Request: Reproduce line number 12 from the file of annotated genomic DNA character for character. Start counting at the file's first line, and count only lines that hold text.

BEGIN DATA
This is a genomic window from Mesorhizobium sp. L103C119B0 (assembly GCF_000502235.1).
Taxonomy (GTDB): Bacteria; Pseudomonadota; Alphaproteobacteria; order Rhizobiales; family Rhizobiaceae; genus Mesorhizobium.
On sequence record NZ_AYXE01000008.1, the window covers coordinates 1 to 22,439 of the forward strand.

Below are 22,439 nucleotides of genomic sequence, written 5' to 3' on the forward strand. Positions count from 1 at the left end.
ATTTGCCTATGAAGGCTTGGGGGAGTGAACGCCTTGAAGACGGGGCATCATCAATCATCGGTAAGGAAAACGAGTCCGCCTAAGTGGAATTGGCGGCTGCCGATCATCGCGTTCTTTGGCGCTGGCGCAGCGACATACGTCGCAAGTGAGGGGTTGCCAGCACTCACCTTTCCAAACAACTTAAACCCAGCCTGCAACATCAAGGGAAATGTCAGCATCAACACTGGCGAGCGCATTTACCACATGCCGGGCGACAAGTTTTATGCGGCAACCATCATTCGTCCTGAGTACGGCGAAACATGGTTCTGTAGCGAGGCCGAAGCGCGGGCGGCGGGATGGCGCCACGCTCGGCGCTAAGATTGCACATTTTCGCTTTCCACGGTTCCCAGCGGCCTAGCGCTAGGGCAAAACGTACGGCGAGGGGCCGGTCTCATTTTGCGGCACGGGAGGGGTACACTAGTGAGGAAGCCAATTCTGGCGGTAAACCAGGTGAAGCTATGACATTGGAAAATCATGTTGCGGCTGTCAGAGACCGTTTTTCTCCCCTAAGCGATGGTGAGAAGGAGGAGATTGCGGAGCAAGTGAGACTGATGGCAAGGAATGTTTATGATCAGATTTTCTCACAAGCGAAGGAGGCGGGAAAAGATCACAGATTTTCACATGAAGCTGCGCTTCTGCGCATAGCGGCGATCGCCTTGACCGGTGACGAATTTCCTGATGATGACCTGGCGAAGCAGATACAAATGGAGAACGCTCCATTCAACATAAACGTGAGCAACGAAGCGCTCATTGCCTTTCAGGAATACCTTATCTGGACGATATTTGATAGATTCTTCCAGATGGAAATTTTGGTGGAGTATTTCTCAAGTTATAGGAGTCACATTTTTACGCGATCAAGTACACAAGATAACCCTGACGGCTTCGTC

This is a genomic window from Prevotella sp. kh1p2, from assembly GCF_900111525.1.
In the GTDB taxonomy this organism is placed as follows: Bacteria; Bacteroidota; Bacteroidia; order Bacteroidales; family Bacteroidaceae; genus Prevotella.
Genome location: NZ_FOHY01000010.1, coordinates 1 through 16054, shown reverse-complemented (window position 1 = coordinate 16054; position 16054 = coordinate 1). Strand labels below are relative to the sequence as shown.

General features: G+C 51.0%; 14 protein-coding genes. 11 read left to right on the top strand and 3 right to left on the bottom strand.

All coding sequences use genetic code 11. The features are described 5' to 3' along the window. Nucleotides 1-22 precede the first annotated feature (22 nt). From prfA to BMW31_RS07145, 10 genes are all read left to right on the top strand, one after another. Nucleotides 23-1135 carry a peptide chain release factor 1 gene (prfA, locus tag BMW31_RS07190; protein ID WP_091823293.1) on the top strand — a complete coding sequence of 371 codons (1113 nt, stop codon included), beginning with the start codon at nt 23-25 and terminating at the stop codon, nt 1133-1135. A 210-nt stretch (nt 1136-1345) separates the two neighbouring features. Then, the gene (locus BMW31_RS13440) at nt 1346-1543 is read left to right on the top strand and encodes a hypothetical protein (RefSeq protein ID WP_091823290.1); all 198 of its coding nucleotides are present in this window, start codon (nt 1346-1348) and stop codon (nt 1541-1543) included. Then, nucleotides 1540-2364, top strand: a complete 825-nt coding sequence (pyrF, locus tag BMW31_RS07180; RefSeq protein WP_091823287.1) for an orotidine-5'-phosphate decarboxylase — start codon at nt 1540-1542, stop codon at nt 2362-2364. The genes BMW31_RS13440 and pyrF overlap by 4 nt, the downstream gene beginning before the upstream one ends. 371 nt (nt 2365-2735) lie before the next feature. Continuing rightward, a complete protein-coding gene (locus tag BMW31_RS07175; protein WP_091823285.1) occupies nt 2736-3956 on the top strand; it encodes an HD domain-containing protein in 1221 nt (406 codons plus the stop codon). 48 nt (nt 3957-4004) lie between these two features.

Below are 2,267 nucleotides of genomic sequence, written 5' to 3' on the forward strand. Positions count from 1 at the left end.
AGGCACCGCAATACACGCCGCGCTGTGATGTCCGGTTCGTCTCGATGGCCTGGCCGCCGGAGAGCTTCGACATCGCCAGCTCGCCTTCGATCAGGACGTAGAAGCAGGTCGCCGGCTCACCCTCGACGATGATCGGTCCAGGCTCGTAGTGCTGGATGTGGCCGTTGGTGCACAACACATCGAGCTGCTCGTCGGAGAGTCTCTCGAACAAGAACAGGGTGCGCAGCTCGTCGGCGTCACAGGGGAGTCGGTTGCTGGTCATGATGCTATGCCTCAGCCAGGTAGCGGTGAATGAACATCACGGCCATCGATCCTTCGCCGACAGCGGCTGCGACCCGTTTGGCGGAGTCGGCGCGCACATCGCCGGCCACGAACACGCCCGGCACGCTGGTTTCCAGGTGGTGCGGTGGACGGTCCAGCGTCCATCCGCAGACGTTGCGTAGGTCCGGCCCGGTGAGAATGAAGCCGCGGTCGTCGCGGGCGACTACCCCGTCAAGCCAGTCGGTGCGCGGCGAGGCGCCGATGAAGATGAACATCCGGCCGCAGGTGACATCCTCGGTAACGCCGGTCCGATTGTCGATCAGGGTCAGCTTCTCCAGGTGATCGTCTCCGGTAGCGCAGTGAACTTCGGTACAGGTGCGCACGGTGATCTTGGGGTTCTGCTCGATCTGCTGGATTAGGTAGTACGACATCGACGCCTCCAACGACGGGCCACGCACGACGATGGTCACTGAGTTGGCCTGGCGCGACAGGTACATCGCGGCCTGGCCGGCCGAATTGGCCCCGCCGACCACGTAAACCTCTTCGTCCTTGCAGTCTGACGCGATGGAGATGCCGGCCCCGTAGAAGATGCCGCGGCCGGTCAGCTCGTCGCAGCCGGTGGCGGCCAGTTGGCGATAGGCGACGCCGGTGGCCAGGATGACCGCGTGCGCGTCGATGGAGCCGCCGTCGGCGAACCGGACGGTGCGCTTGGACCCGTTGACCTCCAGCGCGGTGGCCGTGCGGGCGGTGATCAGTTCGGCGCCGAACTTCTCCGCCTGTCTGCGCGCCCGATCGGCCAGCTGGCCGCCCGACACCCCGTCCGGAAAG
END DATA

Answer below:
AGGCACCGCAATACACGCCGCGCTGTGATGTCCGGTTCGTCTCGATGGCCTGGCCGCCGGAGAGCTTCGACATCGCCAGCTCGCCTTCGATCAGGACGTAGAAGCAGGTCGCCGGCTCACCCTCGACGATGATCGGTCCAGGCTCGTAGTGCTGGATGTGGCCGTTGGTGCACAACACATCGAGCTGCTCGTCGGAGAGTCTCTCGAACAAGAACAGGGTGCGCAGCTCGTCGGCGTCACAGGGGAGTCGGTTGCTGGTCATGATGCTATGCCTCAGCCAGGTAGCGGTGAATGAACATCACGGCCATCGATCCTTCGCCGACAGCGGCTGCGACCCGTTTGGCGGAGTCGGCGCGCACATCGCCGGCCACGAACACGCCCGGCACGCTGGTTTCCAGGTGGTGCGGTGGACGGTCCAGCGTCCATCCGCAGACGTTGCGTAGGTCCGGCCCGGTGAGAATGAAGCCGCGGTCGTCGCGGGCGACTACCCCGTCAAGCCAGTCGGTGCGCGGCGAGGCGCCGATGAAGATGAACATCCGGCCGCAGGTGACATCCTCGGTAACGCCGGTCCGATTGTCGATCAGGGTCAGCTTCTCCAGGTGATCGTCTCCGGTAGCGCAGTGAACTTCGGTACAGGTGCGCACGGTGATCTTGGGGTTCTGCTCGATCTGCTGGATTAGGTAGTACGACATCGACGCCTCCAACGACGGGCCACGCACGACGATGGTCACTGAGTTGGCCTGGCGCGACAGGTACATCGCGGCCTGGCCGGCCGAATTGGCCCCGCCGACCACGTAAACCTCTTCGTCCTTGCAGTCTGACGCGATGGAGATGCCGGCCCCGTAGAAGATGCCGCGGCCGGTCAGCTCGTCGCAGCCGGTGGCGGCCAGTTGGCGATAGGCGACGCCGGTGGCCAGGATGACCGCGTGCGCGTCGATGGAGCCGCCGTCGGCGAACCGGACGGTGCGCTTGGACCCGTTGACCTCCAGCGCGGTGGCCGTGCGGGCGGTGATCAGTTCGGCGCCGAACTTCTCCGCCTGTCTGCGCGCCCGATCGGCCAGCTGGCCGCCCGACACCCCGTCCGGAAAG